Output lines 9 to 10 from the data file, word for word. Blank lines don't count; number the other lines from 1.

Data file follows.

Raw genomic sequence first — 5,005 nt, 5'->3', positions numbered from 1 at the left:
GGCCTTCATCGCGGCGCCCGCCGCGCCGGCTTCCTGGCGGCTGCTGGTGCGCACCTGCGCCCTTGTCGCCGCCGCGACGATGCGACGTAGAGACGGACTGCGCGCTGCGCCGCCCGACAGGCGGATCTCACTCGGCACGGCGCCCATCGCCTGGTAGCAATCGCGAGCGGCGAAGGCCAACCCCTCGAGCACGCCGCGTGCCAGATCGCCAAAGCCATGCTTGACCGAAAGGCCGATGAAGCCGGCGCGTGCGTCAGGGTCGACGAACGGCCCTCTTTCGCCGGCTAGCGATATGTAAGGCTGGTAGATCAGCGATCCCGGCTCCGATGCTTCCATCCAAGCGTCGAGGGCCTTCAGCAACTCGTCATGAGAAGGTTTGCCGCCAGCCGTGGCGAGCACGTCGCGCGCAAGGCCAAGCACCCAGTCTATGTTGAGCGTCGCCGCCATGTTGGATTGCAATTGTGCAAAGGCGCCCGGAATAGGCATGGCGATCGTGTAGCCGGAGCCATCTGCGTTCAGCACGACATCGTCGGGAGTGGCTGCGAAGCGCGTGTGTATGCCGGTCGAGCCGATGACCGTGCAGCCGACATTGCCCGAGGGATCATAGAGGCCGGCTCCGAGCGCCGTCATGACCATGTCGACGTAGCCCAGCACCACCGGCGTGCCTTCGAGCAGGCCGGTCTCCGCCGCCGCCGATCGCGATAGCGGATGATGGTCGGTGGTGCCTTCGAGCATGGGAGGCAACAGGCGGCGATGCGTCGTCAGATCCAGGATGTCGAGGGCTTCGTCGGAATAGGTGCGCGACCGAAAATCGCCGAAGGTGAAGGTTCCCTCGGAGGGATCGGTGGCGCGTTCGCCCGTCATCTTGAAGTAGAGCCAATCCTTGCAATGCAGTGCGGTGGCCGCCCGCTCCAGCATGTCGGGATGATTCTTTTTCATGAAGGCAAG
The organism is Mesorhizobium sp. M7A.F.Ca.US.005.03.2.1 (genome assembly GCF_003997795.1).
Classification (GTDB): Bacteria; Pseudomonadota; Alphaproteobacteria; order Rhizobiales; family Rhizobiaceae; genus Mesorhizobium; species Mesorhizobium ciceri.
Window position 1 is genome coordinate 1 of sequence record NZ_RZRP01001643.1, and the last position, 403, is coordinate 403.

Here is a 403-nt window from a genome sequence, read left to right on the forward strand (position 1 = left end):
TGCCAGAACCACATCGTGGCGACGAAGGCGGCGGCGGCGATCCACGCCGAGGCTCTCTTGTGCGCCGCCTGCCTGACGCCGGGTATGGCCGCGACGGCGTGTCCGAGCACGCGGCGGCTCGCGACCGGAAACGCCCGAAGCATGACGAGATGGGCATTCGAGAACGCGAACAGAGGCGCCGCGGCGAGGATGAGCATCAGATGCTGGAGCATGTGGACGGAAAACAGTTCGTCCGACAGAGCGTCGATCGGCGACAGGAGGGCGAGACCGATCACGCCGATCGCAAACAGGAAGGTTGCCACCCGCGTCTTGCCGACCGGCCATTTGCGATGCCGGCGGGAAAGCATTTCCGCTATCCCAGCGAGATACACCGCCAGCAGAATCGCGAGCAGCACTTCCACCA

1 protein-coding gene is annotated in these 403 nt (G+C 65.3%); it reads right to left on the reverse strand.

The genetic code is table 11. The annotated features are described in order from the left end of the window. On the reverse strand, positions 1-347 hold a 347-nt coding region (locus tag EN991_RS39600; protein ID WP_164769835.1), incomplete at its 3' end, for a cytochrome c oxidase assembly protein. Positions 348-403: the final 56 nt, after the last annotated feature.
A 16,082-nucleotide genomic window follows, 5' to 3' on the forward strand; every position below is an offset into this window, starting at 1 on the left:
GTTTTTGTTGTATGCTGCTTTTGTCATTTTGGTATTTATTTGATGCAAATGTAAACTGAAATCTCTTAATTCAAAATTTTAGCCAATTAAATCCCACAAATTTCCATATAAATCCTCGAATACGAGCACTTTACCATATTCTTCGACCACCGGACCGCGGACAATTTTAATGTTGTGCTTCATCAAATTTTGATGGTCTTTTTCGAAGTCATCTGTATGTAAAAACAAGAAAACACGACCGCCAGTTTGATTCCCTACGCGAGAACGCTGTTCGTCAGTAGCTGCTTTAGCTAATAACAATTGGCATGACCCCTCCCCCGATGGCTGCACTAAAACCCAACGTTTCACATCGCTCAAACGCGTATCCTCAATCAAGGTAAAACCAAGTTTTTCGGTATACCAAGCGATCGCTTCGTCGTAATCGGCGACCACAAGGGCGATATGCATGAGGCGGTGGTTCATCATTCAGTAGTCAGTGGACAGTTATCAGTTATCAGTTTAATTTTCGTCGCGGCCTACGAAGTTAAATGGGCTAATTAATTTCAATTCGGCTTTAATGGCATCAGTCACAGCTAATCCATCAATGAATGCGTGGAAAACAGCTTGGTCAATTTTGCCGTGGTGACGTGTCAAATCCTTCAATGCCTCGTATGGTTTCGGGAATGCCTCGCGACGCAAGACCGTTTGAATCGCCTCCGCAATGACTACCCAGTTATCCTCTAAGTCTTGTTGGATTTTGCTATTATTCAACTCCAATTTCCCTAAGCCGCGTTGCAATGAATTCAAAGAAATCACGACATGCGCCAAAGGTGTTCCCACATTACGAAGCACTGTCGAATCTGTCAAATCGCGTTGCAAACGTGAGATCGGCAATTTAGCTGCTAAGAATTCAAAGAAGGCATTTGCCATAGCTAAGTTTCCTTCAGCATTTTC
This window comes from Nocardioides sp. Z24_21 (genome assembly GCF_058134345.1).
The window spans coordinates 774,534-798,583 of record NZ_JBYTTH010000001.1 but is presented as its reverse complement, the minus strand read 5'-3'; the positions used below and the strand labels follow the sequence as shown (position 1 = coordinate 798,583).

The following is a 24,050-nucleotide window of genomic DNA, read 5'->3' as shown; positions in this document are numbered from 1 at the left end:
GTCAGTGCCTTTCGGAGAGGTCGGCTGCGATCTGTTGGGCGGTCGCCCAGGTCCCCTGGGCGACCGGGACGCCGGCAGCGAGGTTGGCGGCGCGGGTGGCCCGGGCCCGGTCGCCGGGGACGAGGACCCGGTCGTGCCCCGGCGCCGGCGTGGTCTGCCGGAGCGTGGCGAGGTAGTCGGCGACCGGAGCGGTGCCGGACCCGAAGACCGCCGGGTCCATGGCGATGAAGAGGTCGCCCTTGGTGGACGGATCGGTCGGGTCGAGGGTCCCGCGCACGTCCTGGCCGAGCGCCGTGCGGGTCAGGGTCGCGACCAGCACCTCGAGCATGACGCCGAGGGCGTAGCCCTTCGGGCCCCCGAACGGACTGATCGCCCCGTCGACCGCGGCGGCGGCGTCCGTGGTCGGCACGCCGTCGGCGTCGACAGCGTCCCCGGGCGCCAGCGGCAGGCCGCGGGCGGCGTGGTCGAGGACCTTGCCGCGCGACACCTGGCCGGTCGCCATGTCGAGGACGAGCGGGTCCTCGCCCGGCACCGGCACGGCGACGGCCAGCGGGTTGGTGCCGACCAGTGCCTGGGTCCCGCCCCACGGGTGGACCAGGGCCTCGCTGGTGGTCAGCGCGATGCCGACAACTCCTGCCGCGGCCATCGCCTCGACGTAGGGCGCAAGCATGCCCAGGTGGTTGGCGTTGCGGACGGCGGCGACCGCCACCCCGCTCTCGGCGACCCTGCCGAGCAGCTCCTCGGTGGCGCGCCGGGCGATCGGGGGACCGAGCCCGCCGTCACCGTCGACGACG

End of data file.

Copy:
The genetic code is table 11. The annotated features are described in order from the left end of the window. On the reverse strand, positions 1-347 hold a 347-nt coding region (locus tag EN991_RS39600; protein ID WP_164769835.1), incomplete at its 3' end, for a cytochrome c oxidase assembly protein. Positions 348-403: the final 56 nt, after the last annotated feature.
A 16,082-nucleotide genomic window follows, 5' to 3' on the forward strand; every position below is an offset into this window, starting at 1 on the left: